Attention deficit hyperactivity disorder (ADHD) hasn't changed, but how experts view the disorder is evolving in a new direction. Instead of only focusing on the difficulties posed by ADHD, today, the upsides are likely to be noted, too: the quick-wittedness, the speedy grasp of the big picture and the great enthusiasm for nearly everything. These traits make ADHDers endearing and simultaneously exasperating.

This change may sound like just a new way of describing the same old thing, but to those with ADHD, the difference is profound. An estimated two percent to four percent of American adults and three percent to seven percent of children have the brain-based disorder. For them, it's the difference between seeing themselves as broken and thinking of themselves as having advantages, even if they have to cope with being fidgety, distractible or easily bored.

In praise of ADHD

JetBlue Airways CEO and founder David Neeleman is famously frank about his ADHD. He was diagnosed in 2001, seven years after he realized he had it. By then, he'd already founded and then sold Morris Air. He had done so well in his own eccentric way that he felt he was doing fine without medication. Still, Neeleman says he's not anti-meds: "I have talked to a lot of people who swear by the medication."

Neeleman credits ADHD with his creativity and "out-of-the-box thinking"—it led him to invent e-tickets while at Morris, for example. "One of the weird things about the type of [ADHD] I have is, if you have something you are really, really passionate about, then you are really, really good about focusing on that thing. It's kind of bizarre that you can't pay the bills and do mundane tasks, but you can do your hyper-focus area." He spends "all my waking hours" obsessing about JetBlue. The rest of his life, Neeleman says, would be a "disaster" if not for his wife, who manages their home and children; his accountant, who pays the bills and tracks his finances; and his personal assistant, who sends him his schedule every day and steers him from appointment to appointment, keeping him on track.

Ken Melotte, 43, of Green Bay, Wis., is quick to credit ADHD for his successes, too. "I have ideas immediately," says Melotte, who's on the management team of a national trucking firm. "I instantly start working on solutions, seeing different ways to do things."

Yet, ADHD has been a struggle for him. Melotte doesn't care for medication. The disorder vexes him most at work, as a project manager, when he had "a terrible struggle" keeping track of all the details. On the other hand, he believes that ADHD traits like empathy, intuition and the ability to motivate and inspire others made him a successful manager.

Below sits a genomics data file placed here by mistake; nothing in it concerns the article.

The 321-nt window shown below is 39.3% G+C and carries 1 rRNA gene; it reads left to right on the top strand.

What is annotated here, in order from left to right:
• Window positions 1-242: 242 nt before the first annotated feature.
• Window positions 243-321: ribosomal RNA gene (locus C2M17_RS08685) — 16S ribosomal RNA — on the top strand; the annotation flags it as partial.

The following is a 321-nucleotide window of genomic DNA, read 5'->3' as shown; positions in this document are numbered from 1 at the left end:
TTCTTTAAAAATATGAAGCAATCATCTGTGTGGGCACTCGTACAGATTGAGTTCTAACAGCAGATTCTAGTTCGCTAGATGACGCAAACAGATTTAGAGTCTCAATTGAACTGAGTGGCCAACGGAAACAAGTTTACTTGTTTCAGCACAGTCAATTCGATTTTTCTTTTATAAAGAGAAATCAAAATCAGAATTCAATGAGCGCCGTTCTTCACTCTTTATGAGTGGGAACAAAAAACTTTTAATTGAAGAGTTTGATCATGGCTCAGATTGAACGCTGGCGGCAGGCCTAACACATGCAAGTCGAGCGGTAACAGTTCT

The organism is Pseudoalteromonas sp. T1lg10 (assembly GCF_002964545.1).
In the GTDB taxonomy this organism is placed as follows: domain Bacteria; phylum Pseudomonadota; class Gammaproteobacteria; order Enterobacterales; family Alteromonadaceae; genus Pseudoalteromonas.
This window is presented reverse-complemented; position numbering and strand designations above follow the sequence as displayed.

A "context disorder"

ADHD is considered a "context disorder," Thom Hartmann says. Hartmann, an expert on the disorder, is one of the few who saw the positive side of ADHD before it was fashionable.

"If a left-handed person has a job cutting origami with right-handed scissors, that doesn't mean they have a disability; they have a context disorder," Hartmann explains. "Short people trying to play basketball have a context disorder."

People with ADHD "may instead be our most creative individuals, our most extraordinary thinkers, our most brilliant inventors and pioneers," writes Hartmann in his 2003 book The Edison Gene: ADHD and the Gift of the Hunter Child (Park Street Press, 2003). He posits that the people with ADHD may carry genetically coded abilities that once were, and may still be, necessary for human survival and that contribute richness to the culture.

A spate of books has come out that echoes Hartmann's positive spin, including Delivered From Distraction: Getting the Most Out of Life with Attention Deficit Disorder (Ballantine, 2005), by Drs. Edward Hallowell and John Ratey, and The Gift of ADHD (New Harbinger, 2005) by Lara Honos-Webb.

To Hartmann, "Any kind of difference, even those differences that may make life more difficult or be viewed by some as pathologies, have to have some sort of upside, outside of pure disease processes. Otherwise they wouldn't survive in the gene pool."

Marilyn Lewis is a freelance writer who lives in Northwest Washington State. She specializes in writing about personal technology, health and medicine, business and lifestyle. Her work has appeared in MSNBC, MSN and The San Jose Mercury News.